Germany: Clash of Civilizations Already Underway
Europe and Islam are traveling a path that can only end in an unparalleled clash of civilizations.
As much as idealists may believe a widespread clash of cultures to be impossible in our modern world of sophistication and tolerance, the facts from Germany clearly tell us conflict is brewing.
A recent study commissioned by Germany’s Frankfurter Allgemeine Zeitung and performed by researchers from the Allensbach Institute for Public Opinion Research disclosed an alarming trend in Europe’s largest and most influential nation. “Experts fear new conflicts after a study published this week showed most Germans doubt the Western and Islamic worlds can peacefully coexist. Mistrust of the 3 million Muslims living in Germany appears to be growing” (Deutsche Welle, May 20).
The results of the survey are startling. Of the 1,076 Germans interviewed in early May, 83 percent of the respondents associated Islam with “fanaticism”—an increase of 8 percent from a similar poll conducted in 2004. Over 71 percent believed Islam to be “intolerant,” a rise from 66 percent in 2004; 62 percent saw Islam as “backward,” up from 49 percent; while 60 percent saw it as “undemocratic” (Jerusalem Post, May 24).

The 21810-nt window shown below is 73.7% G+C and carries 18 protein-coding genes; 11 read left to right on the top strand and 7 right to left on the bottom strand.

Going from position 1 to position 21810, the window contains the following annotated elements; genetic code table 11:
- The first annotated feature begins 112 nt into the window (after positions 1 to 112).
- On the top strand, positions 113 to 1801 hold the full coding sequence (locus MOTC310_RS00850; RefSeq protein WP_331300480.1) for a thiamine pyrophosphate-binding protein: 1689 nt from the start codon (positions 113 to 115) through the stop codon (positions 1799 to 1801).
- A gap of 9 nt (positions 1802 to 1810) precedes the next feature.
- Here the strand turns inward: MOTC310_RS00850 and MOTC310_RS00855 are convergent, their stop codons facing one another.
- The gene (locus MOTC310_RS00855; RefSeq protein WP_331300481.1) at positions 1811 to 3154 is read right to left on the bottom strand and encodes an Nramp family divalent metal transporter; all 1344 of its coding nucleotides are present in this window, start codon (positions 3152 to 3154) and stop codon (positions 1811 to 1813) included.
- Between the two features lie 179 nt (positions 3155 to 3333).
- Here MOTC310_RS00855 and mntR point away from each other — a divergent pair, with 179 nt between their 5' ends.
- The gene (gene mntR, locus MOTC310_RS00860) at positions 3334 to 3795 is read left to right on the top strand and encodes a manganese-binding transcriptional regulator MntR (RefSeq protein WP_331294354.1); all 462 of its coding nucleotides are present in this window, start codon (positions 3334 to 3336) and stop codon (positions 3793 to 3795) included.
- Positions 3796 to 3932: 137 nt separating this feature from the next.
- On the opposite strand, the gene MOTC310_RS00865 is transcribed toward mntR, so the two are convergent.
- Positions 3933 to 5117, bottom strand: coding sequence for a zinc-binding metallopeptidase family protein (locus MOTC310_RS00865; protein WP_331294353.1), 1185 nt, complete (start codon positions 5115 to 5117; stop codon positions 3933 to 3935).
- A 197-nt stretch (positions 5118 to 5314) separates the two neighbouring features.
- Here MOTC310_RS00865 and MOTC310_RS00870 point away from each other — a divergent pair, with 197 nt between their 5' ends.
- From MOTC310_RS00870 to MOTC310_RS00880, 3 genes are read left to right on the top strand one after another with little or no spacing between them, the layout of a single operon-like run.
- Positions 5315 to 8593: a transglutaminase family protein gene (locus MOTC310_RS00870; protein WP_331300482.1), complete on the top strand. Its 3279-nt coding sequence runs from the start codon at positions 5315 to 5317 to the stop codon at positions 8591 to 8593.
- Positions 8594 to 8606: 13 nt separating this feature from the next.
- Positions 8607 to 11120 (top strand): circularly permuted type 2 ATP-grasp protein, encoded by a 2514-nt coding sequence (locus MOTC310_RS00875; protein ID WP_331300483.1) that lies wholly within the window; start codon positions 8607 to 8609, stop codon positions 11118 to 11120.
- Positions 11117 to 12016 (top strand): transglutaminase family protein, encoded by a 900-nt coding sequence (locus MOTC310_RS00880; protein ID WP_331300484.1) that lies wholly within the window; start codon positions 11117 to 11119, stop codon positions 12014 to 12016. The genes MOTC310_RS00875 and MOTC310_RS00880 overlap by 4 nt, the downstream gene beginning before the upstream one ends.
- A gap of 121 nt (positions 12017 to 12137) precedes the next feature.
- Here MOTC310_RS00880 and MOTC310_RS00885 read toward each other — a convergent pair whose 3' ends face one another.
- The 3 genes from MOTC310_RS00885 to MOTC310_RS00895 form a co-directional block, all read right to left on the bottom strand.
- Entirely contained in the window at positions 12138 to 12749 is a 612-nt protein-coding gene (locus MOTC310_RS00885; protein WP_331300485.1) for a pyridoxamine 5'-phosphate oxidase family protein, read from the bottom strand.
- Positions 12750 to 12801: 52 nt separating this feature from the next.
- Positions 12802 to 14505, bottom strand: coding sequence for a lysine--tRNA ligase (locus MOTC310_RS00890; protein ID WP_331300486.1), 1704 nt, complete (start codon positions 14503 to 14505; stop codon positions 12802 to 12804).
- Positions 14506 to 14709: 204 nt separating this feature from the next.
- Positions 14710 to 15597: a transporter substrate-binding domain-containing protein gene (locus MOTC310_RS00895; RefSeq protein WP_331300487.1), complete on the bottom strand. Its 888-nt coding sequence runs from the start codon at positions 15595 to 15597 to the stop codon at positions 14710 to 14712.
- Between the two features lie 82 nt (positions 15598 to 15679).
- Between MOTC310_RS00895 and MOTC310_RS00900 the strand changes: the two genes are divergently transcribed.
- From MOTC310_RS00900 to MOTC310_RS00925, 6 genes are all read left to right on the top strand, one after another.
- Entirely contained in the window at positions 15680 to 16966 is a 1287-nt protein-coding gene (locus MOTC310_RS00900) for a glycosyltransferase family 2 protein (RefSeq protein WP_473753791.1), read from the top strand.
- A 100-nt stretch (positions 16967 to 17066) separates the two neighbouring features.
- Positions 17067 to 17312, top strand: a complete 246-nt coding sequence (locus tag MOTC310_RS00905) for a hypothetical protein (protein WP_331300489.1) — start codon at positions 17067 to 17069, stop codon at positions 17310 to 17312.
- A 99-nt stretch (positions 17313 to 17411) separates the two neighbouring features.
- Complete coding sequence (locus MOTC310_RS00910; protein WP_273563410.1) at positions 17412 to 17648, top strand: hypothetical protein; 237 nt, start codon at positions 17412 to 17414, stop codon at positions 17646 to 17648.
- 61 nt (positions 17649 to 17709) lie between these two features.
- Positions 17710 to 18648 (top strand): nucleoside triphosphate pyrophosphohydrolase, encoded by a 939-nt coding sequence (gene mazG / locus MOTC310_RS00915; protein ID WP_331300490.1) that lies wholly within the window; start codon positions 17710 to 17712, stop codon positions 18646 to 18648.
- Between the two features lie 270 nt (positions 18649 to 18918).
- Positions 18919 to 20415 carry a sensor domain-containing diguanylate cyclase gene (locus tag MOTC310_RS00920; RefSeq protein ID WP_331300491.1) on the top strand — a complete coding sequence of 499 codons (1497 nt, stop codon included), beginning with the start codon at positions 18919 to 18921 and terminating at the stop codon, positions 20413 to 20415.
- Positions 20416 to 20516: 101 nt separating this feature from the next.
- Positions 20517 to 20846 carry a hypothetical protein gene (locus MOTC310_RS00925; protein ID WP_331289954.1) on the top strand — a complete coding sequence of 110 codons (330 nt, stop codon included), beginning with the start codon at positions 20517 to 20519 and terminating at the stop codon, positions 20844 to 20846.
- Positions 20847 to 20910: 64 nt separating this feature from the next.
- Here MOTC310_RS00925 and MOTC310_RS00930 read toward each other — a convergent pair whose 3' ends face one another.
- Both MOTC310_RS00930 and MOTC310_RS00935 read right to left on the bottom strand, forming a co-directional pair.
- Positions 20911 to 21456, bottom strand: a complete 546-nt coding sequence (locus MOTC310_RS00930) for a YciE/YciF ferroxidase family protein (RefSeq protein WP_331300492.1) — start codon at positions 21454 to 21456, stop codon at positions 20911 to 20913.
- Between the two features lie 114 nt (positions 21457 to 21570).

Only 8 percent of the respondents characterized Islam as peaceful.
Perhaps most striking was that 61 percent of Germans said they believed a “clash of cultures” already existed, and 65 percent said they counted on such conflicts to worsen in the future. These results are astonishing: According to this survey, most Germans expect a future clash with Islam!
Elisabeth Noelle and Thomas Petersen, who authored the Allensbach study, characterized the results as saying, “Germans are increasingly of the opinion that a lasting, peaceful coexistence with the Islamic world will not be possible” (ibid.). This survey shows that Germans are growing fed up with the intolerant ideologies and actions of Muslims in Germany and throughout Europe.
When asked if there should be a ban on building Islamic mosques in Germany, as long as the building of churches in some Islamic states remains forbidden, 56 percent agreed. Survey results even indicated that there is growing support for ending Germany’s constitutional right of freedom of religion with regard to Islam. Many Germans are growing so disgusted with Muslims, they are prepared to alter their constitution in order to curb Islamic ambition!
When asked if “strict limits should be imposed on the practice of Islam in Germany to protect the country, 40 percent said they would support such moves” (Expatica, May 18).
Though intolerance of Muslims in Germany has been on the rise since the 9/11 attacks in America, it has grown much stronger recently amid a torrent of high-profile stories in the German press. “Concerns over an ‘honor killing’ in Berlin, demands that schoolgirls be permitted to wear burkas, a surge in schoolyard violence involving Muslim immigrants, and the failure of Germany’s 3 million Muslim immigrants to assimilate have deepened a ‘crisis of cultures’” (Jerusalem Post, op. cit.).